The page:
The measure of a man: The Man of God

The Man of God

When the Lord was ready to depose King Saul from the throne over Israel, he sent his servant Samuel to Bethlehem where a farmer named Jesse had eight sons (see 1 Samuel 16). The Lord told Samuel that He would show him which of Jesse’s sons to anoint as the new king. Beginning with his biggest and oldest son, Eliab, Jesse paraded his first seven sons before Samuel, but God said no to each one. Samuel was beside himself because each of these boys appeared to have all the makings of a real man, someone who could be king.

But the Lord said to Samuel, “Do not consider his appearance or his height, for I have rejected him. The Lord does not look at the things people look at. People look at the outward appearance, but the Lord looks at the heart.” 1 Samuel 16:7

My friend Mike is a real Man of God, but not because of what's on the outside.

My friend Mike is a real man, but not because of what’s on the outside.

With all of the false notions of manhood circulating in our culture, it is imperative that we look to the Scriptures for guidance on the real meaning of masculinity. Christian bookstore shelves are stacked with publications on Biblical masculinity. They call upon every text from Genesis to Revelation to show us God’s plan for men. And every male figure in the Bible is used as an example of what to do, or not to do, to be a man.

But it seems to me that the first place we need to look as Christ followers to find an example of godly manhood is Jesus himself. Now, an exhaustive investigation of the character of Christ is well beyond the scope of today’s devotional thought, but it may be useful for us to meditate on some of the traits our Lord displayed that point us to His plan for manliness. As the wise bumper sticker says, Real men love Jesus.

Jesus loved the Father. He admired, respected, honored, and obeyed Him above all else, even to the point of death. It’s easy for us 2,000 years later, having romanticized the life, death, and resurrection of Jesus, to dismiss his unconditional devotion to the Father as a given, as something simple for Jesus since, after all, he was God. But the Biblical account of the hours before his arrest and conviction suggests that the Lord was in agony over what he knew was coming. “My soul is overwhelmed with sorrow to the point of death,” he told his disciples (Matthew 26:38). He prayed, “My Father, if it is possible, may this cup be taken from me” (26:39). His unwavering devotion to the Father came at a very high price, but one he was willing to make: “Yet, not as I will, but as you will” (26:39). Few of us have followed very closely in these footsteps.

Jesus also loved people. And he told us that loving people was almost as important as loving the Father. When the Pharisee, trying to catch Jesus in a misstep, asked him to recite the greatest commandment, not only did Jesus give the “correct” answer, to “love the Lord your God with all of your heart, with all of your soul, and with all of your strength,” he added to it an insight that many of the religious people of the time had overlooked. He said, “and the second is like it: love your neighbor as yourself” (Mark 12). Loving one another not only covers a multitude of sins, something we could all benefit from, but it fulfills God’s perfect law.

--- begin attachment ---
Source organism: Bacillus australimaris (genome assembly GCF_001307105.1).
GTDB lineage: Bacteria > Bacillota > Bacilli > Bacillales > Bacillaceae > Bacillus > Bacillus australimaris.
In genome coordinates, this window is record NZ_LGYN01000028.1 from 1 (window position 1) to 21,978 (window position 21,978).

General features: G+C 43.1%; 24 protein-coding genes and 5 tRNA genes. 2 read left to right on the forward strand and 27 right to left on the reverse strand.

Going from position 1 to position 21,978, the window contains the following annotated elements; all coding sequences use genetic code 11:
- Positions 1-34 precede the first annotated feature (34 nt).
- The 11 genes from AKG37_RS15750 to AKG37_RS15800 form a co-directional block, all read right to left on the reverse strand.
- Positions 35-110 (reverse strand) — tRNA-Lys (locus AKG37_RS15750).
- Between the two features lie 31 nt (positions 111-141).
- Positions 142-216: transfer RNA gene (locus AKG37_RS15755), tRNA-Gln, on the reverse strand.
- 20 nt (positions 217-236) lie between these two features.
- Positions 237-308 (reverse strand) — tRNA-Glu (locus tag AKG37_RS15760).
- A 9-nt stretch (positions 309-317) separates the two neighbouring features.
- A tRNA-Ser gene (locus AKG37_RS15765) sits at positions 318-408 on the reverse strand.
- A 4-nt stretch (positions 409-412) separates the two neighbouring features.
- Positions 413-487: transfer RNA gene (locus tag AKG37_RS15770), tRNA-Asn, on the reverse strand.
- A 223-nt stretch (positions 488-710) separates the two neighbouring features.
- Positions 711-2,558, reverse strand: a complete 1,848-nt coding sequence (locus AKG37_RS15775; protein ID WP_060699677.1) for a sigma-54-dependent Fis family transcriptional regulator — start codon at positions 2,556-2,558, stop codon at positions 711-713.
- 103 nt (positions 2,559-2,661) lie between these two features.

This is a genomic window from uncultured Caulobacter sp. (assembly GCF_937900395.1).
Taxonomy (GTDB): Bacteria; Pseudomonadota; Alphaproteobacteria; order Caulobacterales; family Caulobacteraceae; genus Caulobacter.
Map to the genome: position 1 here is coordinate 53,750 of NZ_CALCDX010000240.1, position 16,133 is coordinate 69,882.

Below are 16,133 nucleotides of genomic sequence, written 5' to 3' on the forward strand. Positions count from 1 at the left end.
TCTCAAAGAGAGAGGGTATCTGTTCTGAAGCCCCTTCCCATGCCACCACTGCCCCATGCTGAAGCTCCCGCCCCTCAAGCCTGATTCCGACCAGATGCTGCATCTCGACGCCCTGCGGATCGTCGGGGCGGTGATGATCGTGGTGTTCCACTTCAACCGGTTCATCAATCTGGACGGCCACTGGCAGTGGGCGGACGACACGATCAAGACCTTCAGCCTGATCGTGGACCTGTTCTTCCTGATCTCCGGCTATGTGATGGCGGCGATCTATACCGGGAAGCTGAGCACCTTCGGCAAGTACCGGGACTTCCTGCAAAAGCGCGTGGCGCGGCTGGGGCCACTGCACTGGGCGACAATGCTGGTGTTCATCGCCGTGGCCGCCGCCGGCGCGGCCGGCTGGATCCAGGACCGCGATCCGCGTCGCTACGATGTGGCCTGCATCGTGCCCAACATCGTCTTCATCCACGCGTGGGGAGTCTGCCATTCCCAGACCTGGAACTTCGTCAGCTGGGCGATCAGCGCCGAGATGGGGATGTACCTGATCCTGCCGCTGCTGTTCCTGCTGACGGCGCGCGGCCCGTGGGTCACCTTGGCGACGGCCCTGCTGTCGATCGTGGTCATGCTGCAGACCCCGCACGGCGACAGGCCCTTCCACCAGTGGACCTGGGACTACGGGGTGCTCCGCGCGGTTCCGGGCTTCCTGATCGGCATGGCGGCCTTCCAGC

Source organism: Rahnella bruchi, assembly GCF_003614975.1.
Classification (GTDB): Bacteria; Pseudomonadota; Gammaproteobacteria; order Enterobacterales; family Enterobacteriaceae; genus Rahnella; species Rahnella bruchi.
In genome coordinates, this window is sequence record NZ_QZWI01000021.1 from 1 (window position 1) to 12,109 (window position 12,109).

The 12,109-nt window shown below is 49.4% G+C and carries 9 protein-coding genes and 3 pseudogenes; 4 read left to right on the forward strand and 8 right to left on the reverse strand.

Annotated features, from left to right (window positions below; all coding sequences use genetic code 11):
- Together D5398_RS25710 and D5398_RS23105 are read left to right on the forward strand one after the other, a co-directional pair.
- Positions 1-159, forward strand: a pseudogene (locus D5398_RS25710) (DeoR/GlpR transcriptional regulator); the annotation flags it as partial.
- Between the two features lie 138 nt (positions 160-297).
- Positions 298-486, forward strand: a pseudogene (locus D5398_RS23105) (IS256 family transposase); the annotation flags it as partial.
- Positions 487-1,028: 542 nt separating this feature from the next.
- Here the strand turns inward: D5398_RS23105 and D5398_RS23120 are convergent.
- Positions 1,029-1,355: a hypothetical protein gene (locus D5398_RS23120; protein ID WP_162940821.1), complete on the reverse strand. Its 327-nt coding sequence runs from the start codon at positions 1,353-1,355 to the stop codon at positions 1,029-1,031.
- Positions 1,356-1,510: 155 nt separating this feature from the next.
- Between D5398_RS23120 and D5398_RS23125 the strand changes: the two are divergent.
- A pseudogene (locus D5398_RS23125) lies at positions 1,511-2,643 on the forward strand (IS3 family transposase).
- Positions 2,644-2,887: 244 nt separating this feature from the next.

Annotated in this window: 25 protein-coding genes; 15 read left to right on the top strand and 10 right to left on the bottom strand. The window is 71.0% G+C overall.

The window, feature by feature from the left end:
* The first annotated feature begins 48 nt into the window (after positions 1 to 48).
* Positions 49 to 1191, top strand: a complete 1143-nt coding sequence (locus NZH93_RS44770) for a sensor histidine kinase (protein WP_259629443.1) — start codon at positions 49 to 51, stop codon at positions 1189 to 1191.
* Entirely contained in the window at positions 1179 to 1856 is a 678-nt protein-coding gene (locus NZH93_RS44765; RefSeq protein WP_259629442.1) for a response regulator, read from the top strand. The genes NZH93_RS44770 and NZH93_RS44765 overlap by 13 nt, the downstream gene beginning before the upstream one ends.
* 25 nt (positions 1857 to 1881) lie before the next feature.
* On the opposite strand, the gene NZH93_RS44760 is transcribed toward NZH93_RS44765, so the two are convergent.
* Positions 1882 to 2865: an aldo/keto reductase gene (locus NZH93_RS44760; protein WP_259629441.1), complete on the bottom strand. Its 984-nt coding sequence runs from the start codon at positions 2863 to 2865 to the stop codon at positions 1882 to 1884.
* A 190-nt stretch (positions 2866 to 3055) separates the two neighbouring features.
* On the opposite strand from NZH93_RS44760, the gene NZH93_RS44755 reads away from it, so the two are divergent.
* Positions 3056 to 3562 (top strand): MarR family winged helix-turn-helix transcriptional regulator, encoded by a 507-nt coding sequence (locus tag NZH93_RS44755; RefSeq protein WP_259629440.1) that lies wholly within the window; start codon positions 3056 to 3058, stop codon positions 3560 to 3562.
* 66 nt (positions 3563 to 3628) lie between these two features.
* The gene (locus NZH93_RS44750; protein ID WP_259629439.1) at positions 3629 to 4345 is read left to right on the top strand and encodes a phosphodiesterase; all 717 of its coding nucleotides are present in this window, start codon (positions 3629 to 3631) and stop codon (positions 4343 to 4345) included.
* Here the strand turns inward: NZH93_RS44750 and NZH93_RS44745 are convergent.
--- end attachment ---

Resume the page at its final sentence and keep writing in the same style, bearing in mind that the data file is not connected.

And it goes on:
Jesus was also gentle and kind, but never wavering from his message, even when it meant confrontation. The apostle Paul later interpreted this as “speaking the truth, but with gentleness and respect” (1 Peter 3:15). In his book Wild at Heart, author and speaker John Eldredge tells us that we’ve misunderstood Jesus’ command to turn the other cheek1. We’ve taken this passage and envisioned the Lord as a pushover, a whimp, and a generally nice guy who lacks any convictions or guts. Eldredge reminds us, though, that Jesus knew what power he possessed, and turning the other cheek meant restraining that force. He could call down the heavenly hosts onto his enemies and take control by force if he wanted to. But that wasn’t manhood. That wasn’t his calling. Like Jesus, we are called to restrain our strength at times for the sake of righteousness.

Jesus was a complex man, sometimes submitting humbly to worldly authorities, while other times standing up and rebuking them. He tells us that he came to bring a new covenant based on grace, but then tells us that he did not come to abolish the law. The letter of the law still stands, but the spirit of the law is superior. More than anything, to follow Christ in his manliness requires that we live by the Spirit. Trying to find a formula to follow may take us as far off track as letting the fickle ways of our culture tell us what it means to be a man. Our only hope is to follow Jesus (Matthew 4:19).


Questions for thought

Who has been your role model, consciously or unconsciously, for being a man?

Do you see Jesus as a manly man, or as something softer, something less than a man?

How would your life as a man change if you intentionally looked to Christ as your role model for masculine behavior?



Father God, our perspective on manhood has gotten off track, following after the whims of the world to define who we are. Bring us back to center, Lord, back to your Son who you sent to change us from the inside out. Show us through Jesus and by the power of your Holy Spirit what it looks like to be a man. And then enable us to model that for others. In the name of the Father and of the Son and of the Holy Spirit, amen.

1 Wild at Heart, John Eldredge (2001)


About Dave Cummings

Dave Cummings is a husband, father of three, college professor, biologist, and urban outdoorsman. Most importantly, he is a Christ follower.
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